Sometimes, I Am Wrong...
Fiona's eye was one of those times.
I have a six-year old Pomachon named Reggie. He is the love of my life (to the chagrin of my partner) and he rescued me during a dark time in 2016.
Reggie was not a rescue, in the strictest sense of the word, but I did save him too. I had just received my first unemployemt check following the MA F/R. More on that in future posts.
I started with the rescues, of course I did. I covered all of the humane societies in the metro area-I didn’t find my dog. I was determined. On the way back to my northeast Minneapolis apartment, I passed Har Mar Mall and it is a notorious pet shop.
Har Mar Pet Store was a throwback to the pet shops of old and not long for this world. Wire cages stuffed with tiny adorable kittens,glass aquariums brimming with squiggly puppies. “$2 to hold a puppy” was obscenely written on the glass. Shameless.
After paying my dues, I selected one female puppy after another (I was NOT going to deal with dog penises) from the glass encasement. I recall petting a shivering miniature schnauser, cowering at my leg, she hardly seemed a dog at all. Next.
I peered into the cage again and saw a blur of gray and white fur, a floppy mop of a dog. The orange markered sign indicated the puppy was 6 months old and was selling for a reduced price. I asked to see him.
The puppy was brought out on a leash and immediately began to zoom around the store with me in tow. It took a full round before I actually saw his face. Then he looked up at me with sharp, smart, gleaming coffee-colored eyes and it was done. We’ve been together ever since.
In October of 2021, I moved out of a house with my sister and her dogs and into an apartment with my partner, Reggie and my two cats. Reggie was lonely and bored. I made it two months before I started looking at rescues, my baby needed a friend.
Enter Fiona. My partner and I rescued her from a local organization just before the new year. She’s a black and white terrier mix of some sort, DNA test to be forthcoming. She’s six months old.
I will level with you-I got her for Reggie.
I was not prepared for how hard I would fall for her. She and Reg are opposite temperaments. True to form, she takes after my partner with his calm demeanor and optimitist outlook.
She’s also a sleeper, just like John. She sleeps slapped up against my back, leg, or neck, and she’s a furnace. I routinely awake doused in sweat with a furry ball stuck to my backside. It’s wonderful.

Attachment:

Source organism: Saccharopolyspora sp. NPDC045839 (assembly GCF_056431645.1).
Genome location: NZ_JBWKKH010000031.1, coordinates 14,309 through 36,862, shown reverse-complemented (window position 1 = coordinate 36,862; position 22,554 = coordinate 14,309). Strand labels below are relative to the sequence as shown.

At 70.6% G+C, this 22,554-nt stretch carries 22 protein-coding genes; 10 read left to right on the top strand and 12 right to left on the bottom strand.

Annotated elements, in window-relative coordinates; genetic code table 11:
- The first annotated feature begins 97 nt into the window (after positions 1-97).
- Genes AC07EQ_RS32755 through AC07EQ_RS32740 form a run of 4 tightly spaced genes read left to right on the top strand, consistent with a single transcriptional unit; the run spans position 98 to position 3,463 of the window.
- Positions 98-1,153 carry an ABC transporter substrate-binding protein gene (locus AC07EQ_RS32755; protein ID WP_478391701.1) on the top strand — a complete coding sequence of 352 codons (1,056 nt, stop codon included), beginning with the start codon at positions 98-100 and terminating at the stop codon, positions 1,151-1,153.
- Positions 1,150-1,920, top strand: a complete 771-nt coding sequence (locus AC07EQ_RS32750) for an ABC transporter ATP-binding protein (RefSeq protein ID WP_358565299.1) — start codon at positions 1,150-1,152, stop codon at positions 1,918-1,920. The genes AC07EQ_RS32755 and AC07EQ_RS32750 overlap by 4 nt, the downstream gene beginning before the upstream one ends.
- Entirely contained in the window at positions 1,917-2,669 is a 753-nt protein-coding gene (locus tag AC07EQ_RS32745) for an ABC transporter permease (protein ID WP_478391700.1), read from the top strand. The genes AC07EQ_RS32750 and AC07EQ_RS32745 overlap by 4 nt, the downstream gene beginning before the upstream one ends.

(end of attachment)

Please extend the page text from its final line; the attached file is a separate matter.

Fiona has allergies. I routinely wipe clear discharge from her eyes, no big deal, we call it “doing eyes” and all of us participate. Two weeks ago, something was different. One morning I found her with her left eye matted shut, a clear indication of pink eye.
I called John and we decided she should see a vet for medication. I am not a fan of vets, I don’t trust them. We chose a vet based on a “first appointment free” coupon we found online.
Big mistake. Don’t go to Banfield, please.
The vet prescribed Terramycin to be applied 2x/day on the inside of the lower lid. We began the treatment. Two days later, things were much worse. Fiona’s inner third eyelid had become infected. It had become incredibly inflamed and highly visible-it was bright red and stretched over her iris, almost to the point of occlusion.
It was horrifying. I could barely look at her without wincing and sometimes crying with disgust. She could feel the panic radiating from both of us every time she looked at us. We called another vet.
This time, we were able to accompany her back to the examining room, Reg in tow with a new do from Wolfgang (best groomer I have found in the Asheville area). I had done my research and had already diagnosed her with Cherry Eye.
Cherry eye is a highly disfiguiring condition that runs in certain breeds, terriers in particular. It is not life-threatening, but very uncomfortable for dog and owner. The third eyelid becomes prolapsed and bulges with a red mass. The only solution is surgery, and even then it’s possible it will come back.
I was so sure it was cherry eye I had begun researching pet insurance and requesting quotes. I found that the surgery was common and would be around $800. Insurance would most likely not cover it because at this point it had become a pre-existing condition.
The vet was an aging hippie, an iconic Asheville resident. He examined Fi’s eye (she was SO good!) and administered drops for a stain test.
“Is it cherry eye?” I asked. “No, it’s not cherry eye, different presentation,” the vet replied. A warm, smooth wave of relief washed over me and John and I exchanged hopeful looks.
He proceeded to pull her lower lid down and said, “oh, well now there we go. That might be cherry eye.” My heart sank to the floor, tears welled in my eyes. John was mute. The vet went on to explain the condition, I tuned out as it was what I had read nearly verbatim.
We were given antibiotic drops with steroids, directed to adminsiter 3x/day and return in a week to assess. We left dejected and sad, our poor pup was going under the knife.
We began the treatment immediately. The next morning, the swollen lid had receded. The next morning, even more so. Forty-eight hours later, Fi’s eye had returned to normal with no sign of infection or inflammation.
Now surgery is off the table and I can look my puppy in the eye without cringing. I am so glad I was wrong.